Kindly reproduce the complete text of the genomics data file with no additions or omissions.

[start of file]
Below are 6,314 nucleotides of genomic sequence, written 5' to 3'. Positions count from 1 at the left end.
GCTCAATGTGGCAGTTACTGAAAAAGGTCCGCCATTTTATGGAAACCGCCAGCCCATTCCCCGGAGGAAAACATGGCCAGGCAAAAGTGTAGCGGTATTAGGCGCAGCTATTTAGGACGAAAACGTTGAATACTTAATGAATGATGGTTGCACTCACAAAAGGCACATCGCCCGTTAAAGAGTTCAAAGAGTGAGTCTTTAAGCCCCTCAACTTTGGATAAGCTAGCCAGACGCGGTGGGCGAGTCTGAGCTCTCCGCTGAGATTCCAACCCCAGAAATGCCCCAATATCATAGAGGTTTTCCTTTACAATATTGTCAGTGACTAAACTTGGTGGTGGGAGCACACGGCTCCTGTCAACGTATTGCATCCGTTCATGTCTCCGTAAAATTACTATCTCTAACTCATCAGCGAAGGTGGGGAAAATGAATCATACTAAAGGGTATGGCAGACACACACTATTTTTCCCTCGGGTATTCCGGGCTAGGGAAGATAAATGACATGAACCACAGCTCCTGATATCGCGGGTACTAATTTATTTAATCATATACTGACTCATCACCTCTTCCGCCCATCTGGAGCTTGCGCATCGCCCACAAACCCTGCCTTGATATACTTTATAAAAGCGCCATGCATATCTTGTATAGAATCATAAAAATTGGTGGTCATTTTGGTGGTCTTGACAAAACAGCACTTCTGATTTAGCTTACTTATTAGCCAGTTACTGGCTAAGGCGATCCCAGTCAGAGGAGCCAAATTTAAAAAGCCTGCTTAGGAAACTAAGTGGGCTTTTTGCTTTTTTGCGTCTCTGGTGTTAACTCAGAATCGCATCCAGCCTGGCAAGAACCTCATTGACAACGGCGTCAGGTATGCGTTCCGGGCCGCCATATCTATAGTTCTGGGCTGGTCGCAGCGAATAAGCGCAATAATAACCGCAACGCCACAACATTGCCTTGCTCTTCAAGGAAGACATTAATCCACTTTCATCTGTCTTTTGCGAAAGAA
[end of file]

Below are 6,314 nucleotides of genomic sequence, written 5' to 3'. Positions count from 1 at the left end.
GCTCAATGTGGCAGTTACTGAAAAAGGTCCGCCATTTTATGGAAACCGCCAGCCCATTCCCCGGAGGAAAACATGGCCAGGCAAAAGTGTAGCGGTATTAGGCGCAGCTATTTAGGACGAAAACGTTGAATACTTAATGAATGATGGTTGCACTCACAAAAGGCACATCGCCCGTTAAAGAGTTCAAAGAGTGAGTCTTTAAGCCCCTCAACTTTGGATAAGCTAGCCAGACGCGGTGGGCGAGTCTGAGCTCTCCGCTGAGATTCCAACCCCAGAAATGCCCCAATATCATAGAGGTTTTCCTTTACAATATTGTCAGTGACTAAACTTGGTGGTGGGAGCACACGGCTCCTGTCAACGTATTGCATCCGTTCATGTCTCCGTAAAATTACTATCTCTAACTCATCAGCGAAGGTGGGGAAAATGAATCATACTAAAGGGTATGGCAGACACACACTATTTTTCCCTCGGGTATTCCGGGCTAGGGAAGATAAATGACATGAACCACAGCTCCTGATATCGCGGGTACTAATTTATTTAATCATATACTGACTCATCACCTCTTCCGCCCATCTGGAGCTTGCGCATCGCCCACAAACCCTGCCTTGATATACTTTATAAAAGCGCCATGCATATCTTGTATAGAATCATAAAAATTGGTGGTCATTTTGGTGGTCTTGACAAAACAGCACTTCTGATTTAGCTTACTTATTAGCCAGTTACTGGCTAAGGCGATCCCAGTCAGAGGAGCCAAATTTAAAAAGCCTGCTTAGGAAACTAAGTGGGCTTTTTGCTTTTTTGCGTCTCTGGTGTTAACTCAGAATCGCATCCAGCCTGGCAAGAACCTCATTGACAACGGCGTCAGGTATGCGTTCCGGGCCGCCATATCTATAGTTCTGGGCTGGTCGCAGCGAATAAGCGCAATAATAACCGCAACGCCACAACATTGCCTTGCTCTTCAAGGAAGACATTAATCCACTTTCATCTGTCTTTTGCGAAAGAA